The upgrades, which were announced May 2019, would have included a casting and rolling facility and a cogeneration plant. After several delays due to COVID in 2020 that increased the upgrade costs to a promised $1.5 billion, U.S. Steel pushed the start date of those upgrades to the fourth quarter of 2022. But today, the company announced it would be scrapping those plans entirely.
In addition to cancelling these updates, U.S. Steel plans to permanently idle batteries one through three at Clairton Coke Works by the first quarter of 2023. Batteries one through three are the oldest at the Coke Works and can allow two-to-three times more emissions than the rest of the facility, according to environmental groups.
According to the EPA’s National Air Toxics Assessment, toxic air pollution contributes to high risk of cancer, and Clairton Coke Works is responsible for many of the airborne carcinogens in the region. Asthma rates among children in Clairton are three times higher than in the rest of the county.
“For too long, U.S. Steel has run roughshod over our environmental protections and churned out dangerous levels of harmful air pollution,” says PennEnvironment Research & Policy Center clean air advocate Zachary Barber. “Closing these batteries is a necessary and long-overdue step toward reducing that damage and cleaning our region’s air.”
Clairton Coke Works received a $1 million fine from the Allegheny County Health Department in 2019, as well as another $383,450 fine in March 2021. A study from the University of Pittsburgh also confirmed this week that the fire at the Coke Works in December 2018, which destroyed pollution controls, increased asthma exacerbations for residents in the surrounding area.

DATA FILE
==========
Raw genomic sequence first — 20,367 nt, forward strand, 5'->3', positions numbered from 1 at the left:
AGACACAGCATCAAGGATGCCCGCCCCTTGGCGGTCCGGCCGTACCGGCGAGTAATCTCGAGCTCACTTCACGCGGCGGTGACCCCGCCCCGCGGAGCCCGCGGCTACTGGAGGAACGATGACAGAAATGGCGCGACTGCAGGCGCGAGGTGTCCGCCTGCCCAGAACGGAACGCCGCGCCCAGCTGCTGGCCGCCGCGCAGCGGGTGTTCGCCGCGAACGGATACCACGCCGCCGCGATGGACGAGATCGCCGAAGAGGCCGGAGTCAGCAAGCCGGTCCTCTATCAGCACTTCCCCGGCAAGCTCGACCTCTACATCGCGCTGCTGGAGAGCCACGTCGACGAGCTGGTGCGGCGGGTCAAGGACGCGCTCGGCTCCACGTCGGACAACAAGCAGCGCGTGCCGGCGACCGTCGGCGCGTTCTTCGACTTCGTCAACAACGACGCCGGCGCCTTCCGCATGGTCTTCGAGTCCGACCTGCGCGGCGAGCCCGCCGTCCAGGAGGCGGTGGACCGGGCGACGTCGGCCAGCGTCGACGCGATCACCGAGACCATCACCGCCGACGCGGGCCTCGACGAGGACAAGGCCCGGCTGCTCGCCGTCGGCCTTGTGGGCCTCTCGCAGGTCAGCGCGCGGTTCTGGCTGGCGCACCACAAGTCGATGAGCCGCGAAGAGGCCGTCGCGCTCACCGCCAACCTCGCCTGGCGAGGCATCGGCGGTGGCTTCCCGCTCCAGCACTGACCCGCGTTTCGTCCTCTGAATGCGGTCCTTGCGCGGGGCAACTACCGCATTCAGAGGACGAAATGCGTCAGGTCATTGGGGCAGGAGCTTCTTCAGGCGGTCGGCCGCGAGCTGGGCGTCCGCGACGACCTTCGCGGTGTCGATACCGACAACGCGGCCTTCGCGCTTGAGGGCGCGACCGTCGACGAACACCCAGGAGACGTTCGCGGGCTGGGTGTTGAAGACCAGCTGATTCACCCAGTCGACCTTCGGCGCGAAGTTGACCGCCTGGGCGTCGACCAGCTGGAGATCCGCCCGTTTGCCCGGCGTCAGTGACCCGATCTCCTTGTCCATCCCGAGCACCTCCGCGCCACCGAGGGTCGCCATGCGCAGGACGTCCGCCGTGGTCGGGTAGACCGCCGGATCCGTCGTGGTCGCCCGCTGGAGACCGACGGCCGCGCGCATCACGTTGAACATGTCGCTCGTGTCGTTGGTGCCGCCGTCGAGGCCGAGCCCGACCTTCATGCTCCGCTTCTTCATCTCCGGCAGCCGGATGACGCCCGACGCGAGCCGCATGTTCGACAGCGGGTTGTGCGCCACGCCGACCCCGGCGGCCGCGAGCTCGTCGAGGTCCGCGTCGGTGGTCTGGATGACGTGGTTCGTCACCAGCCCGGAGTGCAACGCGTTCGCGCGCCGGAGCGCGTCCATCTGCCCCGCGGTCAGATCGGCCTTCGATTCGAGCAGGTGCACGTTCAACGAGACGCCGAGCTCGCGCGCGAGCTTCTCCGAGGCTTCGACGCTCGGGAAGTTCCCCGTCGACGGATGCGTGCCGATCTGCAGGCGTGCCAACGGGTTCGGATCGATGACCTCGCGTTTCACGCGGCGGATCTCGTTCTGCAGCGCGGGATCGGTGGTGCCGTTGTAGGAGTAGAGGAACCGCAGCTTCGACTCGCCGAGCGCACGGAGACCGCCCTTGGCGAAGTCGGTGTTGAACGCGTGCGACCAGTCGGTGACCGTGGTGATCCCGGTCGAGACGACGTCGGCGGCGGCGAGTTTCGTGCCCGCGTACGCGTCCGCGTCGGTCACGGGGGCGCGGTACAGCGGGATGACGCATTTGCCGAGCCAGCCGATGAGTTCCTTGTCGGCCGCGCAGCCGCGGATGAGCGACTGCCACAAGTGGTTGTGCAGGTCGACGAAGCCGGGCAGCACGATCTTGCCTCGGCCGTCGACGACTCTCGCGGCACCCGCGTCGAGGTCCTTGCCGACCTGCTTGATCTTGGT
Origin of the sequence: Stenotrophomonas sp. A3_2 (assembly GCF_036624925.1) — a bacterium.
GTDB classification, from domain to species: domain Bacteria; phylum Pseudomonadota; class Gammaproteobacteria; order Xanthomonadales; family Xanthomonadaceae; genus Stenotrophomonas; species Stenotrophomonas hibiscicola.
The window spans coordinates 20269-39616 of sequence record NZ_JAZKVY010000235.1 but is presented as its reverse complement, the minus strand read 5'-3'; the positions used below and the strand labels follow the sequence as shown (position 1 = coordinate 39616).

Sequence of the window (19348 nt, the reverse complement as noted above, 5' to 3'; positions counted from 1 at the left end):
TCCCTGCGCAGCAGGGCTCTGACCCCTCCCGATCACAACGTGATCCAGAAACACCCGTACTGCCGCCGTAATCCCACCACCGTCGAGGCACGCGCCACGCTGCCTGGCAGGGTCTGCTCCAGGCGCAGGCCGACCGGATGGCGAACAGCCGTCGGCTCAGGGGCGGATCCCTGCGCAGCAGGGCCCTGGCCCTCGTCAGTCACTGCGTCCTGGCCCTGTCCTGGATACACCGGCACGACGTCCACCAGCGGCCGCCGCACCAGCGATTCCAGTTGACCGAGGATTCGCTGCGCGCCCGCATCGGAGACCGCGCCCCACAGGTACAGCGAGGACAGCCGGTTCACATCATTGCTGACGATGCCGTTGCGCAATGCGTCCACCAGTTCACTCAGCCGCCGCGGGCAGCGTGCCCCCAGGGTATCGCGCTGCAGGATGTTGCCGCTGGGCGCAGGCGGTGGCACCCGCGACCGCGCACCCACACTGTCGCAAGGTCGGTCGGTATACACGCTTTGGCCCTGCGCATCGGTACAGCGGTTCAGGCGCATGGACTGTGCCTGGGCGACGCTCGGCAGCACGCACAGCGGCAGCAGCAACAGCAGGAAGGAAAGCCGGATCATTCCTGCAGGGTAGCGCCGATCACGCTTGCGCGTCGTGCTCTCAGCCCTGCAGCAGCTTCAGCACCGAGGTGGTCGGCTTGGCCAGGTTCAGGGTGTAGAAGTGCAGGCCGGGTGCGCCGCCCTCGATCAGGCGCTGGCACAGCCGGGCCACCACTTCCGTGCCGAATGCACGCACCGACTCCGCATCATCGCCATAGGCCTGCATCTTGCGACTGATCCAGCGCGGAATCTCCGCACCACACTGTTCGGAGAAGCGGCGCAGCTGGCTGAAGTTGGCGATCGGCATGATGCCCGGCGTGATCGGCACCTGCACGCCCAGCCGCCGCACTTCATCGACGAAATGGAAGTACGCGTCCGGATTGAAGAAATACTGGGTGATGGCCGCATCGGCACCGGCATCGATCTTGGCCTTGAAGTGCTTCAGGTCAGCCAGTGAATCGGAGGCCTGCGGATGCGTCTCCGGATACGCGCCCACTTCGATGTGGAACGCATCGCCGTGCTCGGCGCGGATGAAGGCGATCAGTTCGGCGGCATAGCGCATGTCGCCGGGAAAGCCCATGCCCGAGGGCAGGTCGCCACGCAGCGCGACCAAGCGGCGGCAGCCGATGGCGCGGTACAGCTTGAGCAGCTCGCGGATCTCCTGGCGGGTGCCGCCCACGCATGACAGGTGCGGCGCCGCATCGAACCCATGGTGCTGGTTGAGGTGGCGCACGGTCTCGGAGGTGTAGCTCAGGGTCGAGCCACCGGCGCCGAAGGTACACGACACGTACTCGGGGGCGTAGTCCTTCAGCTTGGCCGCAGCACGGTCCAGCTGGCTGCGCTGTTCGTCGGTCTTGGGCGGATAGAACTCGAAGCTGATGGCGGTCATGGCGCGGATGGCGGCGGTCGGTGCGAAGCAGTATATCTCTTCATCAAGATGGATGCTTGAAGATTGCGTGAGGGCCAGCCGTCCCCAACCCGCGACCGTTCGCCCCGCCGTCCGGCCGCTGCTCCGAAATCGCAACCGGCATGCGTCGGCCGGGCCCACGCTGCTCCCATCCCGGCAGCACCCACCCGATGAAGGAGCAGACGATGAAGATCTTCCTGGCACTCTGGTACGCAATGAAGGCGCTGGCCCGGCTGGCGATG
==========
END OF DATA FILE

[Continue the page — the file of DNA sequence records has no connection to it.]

U.S. Steel President and CEO David Burritt cites the goal for the company to become carbon neutral by 2050 as a motivation for canceling the plan upgrades. As part of that goal, U.S. Steel will shift toward electric arc furnaces, such as Big River Steel, of which U.S. Steel bought a minority share in 2019, in Arkansas.
There are currently about 130 full-time workers at the three Clairton Coke Works batteries that will be idled. U.S. Steel plans to avoid layoffs by reducing the workforce through retirements and reassignments. According to Pittsburgh Works Together, a cooperative venture mostly comprised of fossil-fuel companies and the labor unions that represent their workers, the closures will result in the loss of hundreds of potential construction jobs for the region.
“I am deeply disappointed that the company has broken its promise to the Mon Valley and its own workers by scrapping a plan that would have made the Mon Valley Works the first project of its kind, provided cleaner air for our community and good jobs that would have helped this area prosper for decades,” says state Rep. Austin Davis (D-Mckeesport), whose district includes the Clairton Coke Works. “I believe that we can create family-sustaining jobs and a clean environment.”
From March 30 to April 7, the Mon Valley was one of the top-10 worst places for air quality in America. Advocates such as Barber have long criticized Clairton Coke Works’ dangerous emissions, and PennEnvironment had previously called for the batteries to be taken offline when air quality was poor.
“While we are pleased by this development, we still must remain vigilant — especially in light of U.S. Steel’s decades-long history of legal violations and broken promises,” Barber says. “Local leaders must keep working to ratchet down industrial pollution to ensure that everyone has clean air to breathe every day of the year.”
And it's possible these upgrade cancellations will have long-term effects on U.S. Steel's future in the Mon Valley and the Pittsburgh region. As University of Pittsburgh economist Chris Briem notes on Twitter, the status of the Clairton Coke Works and the Edgar Thompson Works is bleak without any upgrades to those legacy facilities.
Lest i'm being overly subtle (Not, but). There is no future for Clairton without massive reinvestment. Without Clairton, there likely is no future for the ET Works in Braddock. If West Mifflin were the only big US Steel plant in the region, does the HQ stay here?— 𝗰𝗵𝗿𝗶𝘀 𝗯𝗿𝗶𝗲𝗺 (@chrisbriem) April 30, 2021